When I posted How to taper a rifle barrel, I had worked on a barrel that had been previously chambered. Normally, if someone was tapering a barrel, it would be an unturned blank that has not been chambered or threaded. In this post, I’ll be contouring (tapering) a straight blank.
The barrel will be getting a straight taper. The barrel is an unturned (straight 1.250″ diameter) gunsmith blank. A straight taper is the easiest taper to cut on a barrel. Barrels with curved profiles, such as sporter contours, are more challenging. Check out this link to see a few different examples of barrel contour specifications.
This barrel is a Shilen Match grade, 1:10 twist, stainless steel blank, from Brownells.
If your lathe is equipped with a tapering fixture, tapering is a breeze. I have a tapering fixture, but installation is time consuming, so I will not be using it. Instead, I’ll be using the offset tail stock method.
I am an XM3 fan, so, once again, I decided to copy the barrel taper found on the DARPA XM-3 rifle. According to “The Darpa XM-3″ by Steve Reichert, the 18.5 inch long barrel has a modified Hart #7 contour. It has a 2″ straight shank and a muzzle diameter of .850″. From his article, I wasn’t able to determine if the shank is 1.250″ or 1.200″, so I elected to use 1.200″.
Since my blank will have a finished length of 18.5″, to help the machining process, I decided to add 2″ to the chamber end and 1″ to the muzzle, for a total length of 21.5″. I will be removing this excess material once I chamber the barrel for the rifle.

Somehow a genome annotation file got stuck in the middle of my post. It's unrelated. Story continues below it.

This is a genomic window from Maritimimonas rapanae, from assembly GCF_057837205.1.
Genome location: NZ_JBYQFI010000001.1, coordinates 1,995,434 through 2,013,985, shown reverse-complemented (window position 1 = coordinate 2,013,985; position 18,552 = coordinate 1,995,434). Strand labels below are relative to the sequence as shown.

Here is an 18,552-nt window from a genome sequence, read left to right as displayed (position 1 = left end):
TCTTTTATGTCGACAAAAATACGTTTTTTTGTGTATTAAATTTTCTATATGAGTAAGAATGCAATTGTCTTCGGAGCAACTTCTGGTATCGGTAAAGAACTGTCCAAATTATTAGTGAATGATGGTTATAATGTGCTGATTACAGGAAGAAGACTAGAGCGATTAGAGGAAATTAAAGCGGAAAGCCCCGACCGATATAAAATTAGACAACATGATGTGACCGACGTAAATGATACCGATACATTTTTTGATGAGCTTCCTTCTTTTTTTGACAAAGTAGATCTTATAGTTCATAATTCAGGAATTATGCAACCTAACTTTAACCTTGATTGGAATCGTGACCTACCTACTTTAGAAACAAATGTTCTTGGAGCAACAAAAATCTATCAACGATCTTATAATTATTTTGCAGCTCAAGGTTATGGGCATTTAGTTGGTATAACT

Since the source states a 2″ shank and 18.5″ overall length, I know the taper is 16.5″ long (18.5″-2″=16.5″). At the shank, it is 1.200″ and the muzzle is .850″. This means the barrel tapers .350″ (1.200″-.850″=.350″) over 16.5″. Since the lathe will remove material on both sides of the barrel, I will divide this in half (.350″/2=.175″). To determine the taper per inch, I simply divide this number by the length of the taper (.175″/16.5″= .0106) and get a value of .0106″ per inch of barrel. Since my blank is 21.5″ long, I’ll need to offset the end of the barrel .228″ (21.5x.0106″=.228″).
Finally, I’ll need to calculate the muzzle diameter. Since the XM-3 has a .850″ muzzle diameter at 18.5″, I need to determine its diameter another inch away from the shank. I simply subtract .021″ (.0106×2=.021″), from .850″ for a muzzle diameter of .829″ on this blank.
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All lathe work is conducted on a Grizzly gunsmith’s lathe.
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